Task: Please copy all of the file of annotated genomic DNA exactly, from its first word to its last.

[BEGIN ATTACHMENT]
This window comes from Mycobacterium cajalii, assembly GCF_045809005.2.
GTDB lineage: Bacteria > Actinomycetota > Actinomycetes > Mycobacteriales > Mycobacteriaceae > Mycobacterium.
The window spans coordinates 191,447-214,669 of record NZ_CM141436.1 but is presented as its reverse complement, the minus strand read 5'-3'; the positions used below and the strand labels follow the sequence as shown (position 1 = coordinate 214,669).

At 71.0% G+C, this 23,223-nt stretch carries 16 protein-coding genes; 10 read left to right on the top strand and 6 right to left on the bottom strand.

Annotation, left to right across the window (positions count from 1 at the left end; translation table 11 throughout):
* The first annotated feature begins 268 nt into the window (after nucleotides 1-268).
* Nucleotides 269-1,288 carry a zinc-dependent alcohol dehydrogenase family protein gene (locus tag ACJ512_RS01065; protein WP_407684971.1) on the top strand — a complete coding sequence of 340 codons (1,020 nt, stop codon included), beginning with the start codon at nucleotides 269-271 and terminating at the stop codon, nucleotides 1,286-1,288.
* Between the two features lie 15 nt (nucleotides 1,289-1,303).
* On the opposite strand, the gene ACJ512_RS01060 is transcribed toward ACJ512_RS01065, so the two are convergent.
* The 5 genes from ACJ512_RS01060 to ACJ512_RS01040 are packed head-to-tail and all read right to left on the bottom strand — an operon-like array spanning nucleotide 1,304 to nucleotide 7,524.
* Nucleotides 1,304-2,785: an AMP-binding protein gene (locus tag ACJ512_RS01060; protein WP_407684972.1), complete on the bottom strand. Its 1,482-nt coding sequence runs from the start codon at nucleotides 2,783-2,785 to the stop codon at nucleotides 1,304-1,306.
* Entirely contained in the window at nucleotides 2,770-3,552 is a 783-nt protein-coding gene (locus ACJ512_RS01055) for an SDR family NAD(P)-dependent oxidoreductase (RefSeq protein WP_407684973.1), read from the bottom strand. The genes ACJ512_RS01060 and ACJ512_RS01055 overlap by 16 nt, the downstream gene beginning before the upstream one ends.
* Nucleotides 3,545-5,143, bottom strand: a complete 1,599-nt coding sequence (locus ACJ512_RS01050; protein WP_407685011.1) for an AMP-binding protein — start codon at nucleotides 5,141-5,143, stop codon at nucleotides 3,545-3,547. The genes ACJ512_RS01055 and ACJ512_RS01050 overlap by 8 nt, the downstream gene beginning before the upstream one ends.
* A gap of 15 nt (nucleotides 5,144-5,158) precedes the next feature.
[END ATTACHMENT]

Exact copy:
This window comes from Mycobacterium cajalii, assembly GCF_045809005.2.
GTDB lineage: Bacteria > Actinomycetota > Actinomycetes > Mycobacteriales > Mycobacteriaceae > Mycobacterium.
The window spans coordinates 191,447-214,669 of record NZ_CM141436.1 but is presented as its reverse complement, the minus strand read 5'-3'; the positions used below and the strand labels follow the sequence as shown (position 1 = coordinate 214,669).

At 71.0% G+C, this 23,223-nt stretch carries 16 protein-coding genes; 10 read left to right on the top strand and 6 right to left on the bottom strand.

Annotation, left to right across the window (positions count from 1 at the left end; translation table 11 throughout):
* The first annotated feature begins 268 nt into the window (after nucleotides 1-268).
* Nucleotides 269-1,288 carry a zinc-dependent alcohol dehydrogenase family protein gene (locus tag ACJ512_RS01065; protein WP_407684971.1) on the top strand — a complete coding sequence of 340 codons (1,020 nt, stop codon included), beginning with the start codon at nucleotides 269-271 and terminating at the stop codon, nucleotides 1,286-1,288.
* Between the two features lie 15 nt (nucleotides 1,289-1,303).
* On the opposite strand, the gene ACJ512_RS01060 is transcribed toward ACJ512_RS01065, so the two are convergent.
* The 5 genes from ACJ512_RS01060 to ACJ512_RS01040 are packed head-to-tail and all read right to left on the bottom strand — an operon-like array spanning nucleotide 1,304 to nucleotide 7,524.
* Nucleotides 1,304-2,785: an AMP-binding protein gene (locus tag ACJ512_RS01060; protein WP_407684972.1), complete on the bottom strand. Its 1,482-nt coding sequence runs from the start codon at nucleotides 2,783-2,785 to the stop codon at nucleotides 1,304-1,306.
* Entirely contained in the window at nucleotides 2,770-3,552 is a 783-nt protein-coding gene (locus ACJ512_RS01055) for an SDR family NAD(P)-dependent oxidoreductase (RefSeq protein WP_407684973.1), read from the bottom strand. The genes ACJ512_RS01060 and ACJ512_RS01055 overlap by 16 nt, the downstream gene beginning before the upstream one ends.
* Nucleotides 3,545-5,143, bottom strand: a complete 1,599-nt coding sequence (locus ACJ512_RS01050; protein WP_407685011.1) for an AMP-binding protein — start codon at nucleotides 5,141-5,143, stop codon at nucleotides 3,545-3,547. The genes ACJ512_RS01055 and ACJ512_RS01050 overlap by 8 nt, the downstream gene beginning before the upstream one ends.
* A gap of 15 nt (nucleotides 5,144-5,158) precedes the next feature.